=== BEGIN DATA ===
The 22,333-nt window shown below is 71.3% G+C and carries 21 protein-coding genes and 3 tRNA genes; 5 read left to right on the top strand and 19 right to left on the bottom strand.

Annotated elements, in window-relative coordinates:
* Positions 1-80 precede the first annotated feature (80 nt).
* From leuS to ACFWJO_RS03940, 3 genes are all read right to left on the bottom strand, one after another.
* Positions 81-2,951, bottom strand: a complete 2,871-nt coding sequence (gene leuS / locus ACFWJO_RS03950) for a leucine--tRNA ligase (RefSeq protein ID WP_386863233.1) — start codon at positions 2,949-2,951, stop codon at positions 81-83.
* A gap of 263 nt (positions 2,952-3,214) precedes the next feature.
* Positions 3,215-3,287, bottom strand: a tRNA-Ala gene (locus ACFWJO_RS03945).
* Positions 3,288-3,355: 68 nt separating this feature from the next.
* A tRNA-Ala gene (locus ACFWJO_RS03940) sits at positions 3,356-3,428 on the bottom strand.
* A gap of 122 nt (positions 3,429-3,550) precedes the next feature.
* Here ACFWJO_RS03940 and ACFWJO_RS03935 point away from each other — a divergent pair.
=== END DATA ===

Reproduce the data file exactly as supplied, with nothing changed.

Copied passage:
The 22,333-nt window shown below is 71.3% G+C and carries 21 protein-coding genes and 3 tRNA genes; 5 read left to right on the top strand and 19 right to left on the bottom strand.

Annotated elements, in window-relative coordinates:
* Positions 1-80 precede the first annotated feature (80 nt).
* From leuS to ACFWJO_RS03940, 3 genes are all read right to left on the bottom strand, one after another.
* Positions 81-2,951, bottom strand: a complete 2,871-nt coding sequence (gene leuS / locus ACFWJO_RS03950) for a leucine--tRNA ligase (RefSeq protein ID WP_386863233.1) — start codon at positions 2,949-2,951, stop codon at positions 81-83.
* A gap of 263 nt (positions 2,952-3,214) precedes the next feature.
* Positions 3,215-3,287, bottom strand: a tRNA-Ala gene (locus ACFWJO_RS03945).
* Positions 3,288-3,355: 68 nt separating this feature from the next.
* A tRNA-Ala gene (locus ACFWJO_RS03940) sits at positions 3,356-3,428 on the bottom strand.
* A gap of 122 nt (positions 3,429-3,550) precedes the next feature.
* Here ACFWJO_RS03940 and ACFWJO_RS03935 point away from each other — a divergent pair.